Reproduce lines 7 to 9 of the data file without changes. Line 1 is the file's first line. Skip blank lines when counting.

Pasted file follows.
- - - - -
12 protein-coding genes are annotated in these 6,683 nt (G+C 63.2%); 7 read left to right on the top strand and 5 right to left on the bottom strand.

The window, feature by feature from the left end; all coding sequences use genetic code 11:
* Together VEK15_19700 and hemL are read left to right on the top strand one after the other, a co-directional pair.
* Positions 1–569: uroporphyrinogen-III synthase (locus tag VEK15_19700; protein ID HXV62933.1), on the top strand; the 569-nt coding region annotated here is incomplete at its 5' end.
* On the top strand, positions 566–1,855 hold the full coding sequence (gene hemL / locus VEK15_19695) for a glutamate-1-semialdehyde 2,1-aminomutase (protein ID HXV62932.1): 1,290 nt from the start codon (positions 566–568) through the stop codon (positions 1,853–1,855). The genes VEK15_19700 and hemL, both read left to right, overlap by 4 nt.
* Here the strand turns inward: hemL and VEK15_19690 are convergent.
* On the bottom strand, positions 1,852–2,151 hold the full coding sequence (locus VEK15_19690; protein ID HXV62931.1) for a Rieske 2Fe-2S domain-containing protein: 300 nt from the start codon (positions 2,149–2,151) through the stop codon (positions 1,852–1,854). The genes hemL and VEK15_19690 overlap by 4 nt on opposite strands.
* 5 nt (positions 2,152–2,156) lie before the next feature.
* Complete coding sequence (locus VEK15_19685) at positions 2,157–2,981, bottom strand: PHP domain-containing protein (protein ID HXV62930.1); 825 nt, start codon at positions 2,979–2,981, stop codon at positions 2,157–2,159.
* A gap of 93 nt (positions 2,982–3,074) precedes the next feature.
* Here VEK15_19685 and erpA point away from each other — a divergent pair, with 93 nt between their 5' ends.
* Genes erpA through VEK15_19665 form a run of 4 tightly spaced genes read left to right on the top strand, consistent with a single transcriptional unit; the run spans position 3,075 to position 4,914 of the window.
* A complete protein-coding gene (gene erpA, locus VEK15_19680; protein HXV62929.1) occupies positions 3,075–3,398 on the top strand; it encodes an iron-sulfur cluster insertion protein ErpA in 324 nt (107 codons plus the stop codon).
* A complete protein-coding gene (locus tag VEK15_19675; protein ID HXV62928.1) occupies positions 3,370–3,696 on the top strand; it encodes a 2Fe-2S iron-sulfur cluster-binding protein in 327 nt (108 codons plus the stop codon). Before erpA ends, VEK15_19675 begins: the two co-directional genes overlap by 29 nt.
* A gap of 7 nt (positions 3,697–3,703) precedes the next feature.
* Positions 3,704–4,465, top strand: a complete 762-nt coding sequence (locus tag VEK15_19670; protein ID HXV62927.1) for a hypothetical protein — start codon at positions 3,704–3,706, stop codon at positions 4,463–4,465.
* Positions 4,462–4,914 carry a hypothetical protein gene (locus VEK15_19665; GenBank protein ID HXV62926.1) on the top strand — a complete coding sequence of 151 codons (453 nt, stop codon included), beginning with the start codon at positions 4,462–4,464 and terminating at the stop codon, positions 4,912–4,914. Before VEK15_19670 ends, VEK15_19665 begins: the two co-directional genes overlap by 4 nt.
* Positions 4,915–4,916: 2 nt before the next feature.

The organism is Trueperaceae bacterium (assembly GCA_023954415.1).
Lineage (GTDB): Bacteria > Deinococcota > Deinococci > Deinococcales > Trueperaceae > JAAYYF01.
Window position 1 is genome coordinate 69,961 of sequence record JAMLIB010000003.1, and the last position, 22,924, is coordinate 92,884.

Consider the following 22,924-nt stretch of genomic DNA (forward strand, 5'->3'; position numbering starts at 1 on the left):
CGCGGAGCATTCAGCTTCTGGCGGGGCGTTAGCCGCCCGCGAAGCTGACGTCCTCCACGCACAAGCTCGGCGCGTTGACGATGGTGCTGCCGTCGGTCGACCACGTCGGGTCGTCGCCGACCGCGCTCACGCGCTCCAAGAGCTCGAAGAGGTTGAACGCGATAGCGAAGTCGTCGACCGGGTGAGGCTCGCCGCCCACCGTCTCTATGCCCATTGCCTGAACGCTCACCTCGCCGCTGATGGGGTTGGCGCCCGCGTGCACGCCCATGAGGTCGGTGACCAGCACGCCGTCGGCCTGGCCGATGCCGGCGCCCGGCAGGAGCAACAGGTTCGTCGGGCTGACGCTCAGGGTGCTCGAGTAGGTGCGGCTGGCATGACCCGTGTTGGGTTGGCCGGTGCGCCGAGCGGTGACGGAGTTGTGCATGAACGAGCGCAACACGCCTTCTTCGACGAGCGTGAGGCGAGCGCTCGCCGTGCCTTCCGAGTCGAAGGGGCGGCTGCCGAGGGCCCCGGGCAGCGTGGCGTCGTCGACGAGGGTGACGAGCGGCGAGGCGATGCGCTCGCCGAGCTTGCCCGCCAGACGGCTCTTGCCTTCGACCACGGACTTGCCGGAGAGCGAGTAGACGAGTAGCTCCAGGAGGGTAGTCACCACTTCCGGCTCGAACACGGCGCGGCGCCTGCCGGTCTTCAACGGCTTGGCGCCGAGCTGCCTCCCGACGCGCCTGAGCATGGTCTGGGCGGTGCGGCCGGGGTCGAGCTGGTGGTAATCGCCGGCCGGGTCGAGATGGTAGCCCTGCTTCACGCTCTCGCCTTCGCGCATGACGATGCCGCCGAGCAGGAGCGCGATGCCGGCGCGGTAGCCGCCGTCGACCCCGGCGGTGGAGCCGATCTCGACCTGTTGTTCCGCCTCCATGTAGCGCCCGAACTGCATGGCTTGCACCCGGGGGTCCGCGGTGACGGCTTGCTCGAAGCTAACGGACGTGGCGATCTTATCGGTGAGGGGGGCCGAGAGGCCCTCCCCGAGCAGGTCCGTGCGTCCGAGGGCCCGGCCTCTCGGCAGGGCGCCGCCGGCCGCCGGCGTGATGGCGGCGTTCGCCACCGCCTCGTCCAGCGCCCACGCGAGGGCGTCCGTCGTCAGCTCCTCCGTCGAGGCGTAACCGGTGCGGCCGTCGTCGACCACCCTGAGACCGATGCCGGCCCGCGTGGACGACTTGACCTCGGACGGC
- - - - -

* On the bottom strand, positions 1,852–2,151 hold the full coding sequence (locus VEK15_19690; protein ID HXV62931.1) for a Rieske 2Fe-2S domain-containing protein: 300 nt from the start codon (positions 2,149–2,151) through the stop codon (positions 1,852–1,854). The genes hemL and VEK15_19690 overlap by 4 nt on opposite strands.
* 5 nt (positions 2,152–2,156) lie before the next feature.
* Complete coding sequence (locus VEK15_19685) at positions 2,157–2,981, bottom strand: PHP domain-containing protein (protein ID HXV62930.1); 825 nt, start codon at positions 2,979–2,981, stop codon at positions 2,157–2,159.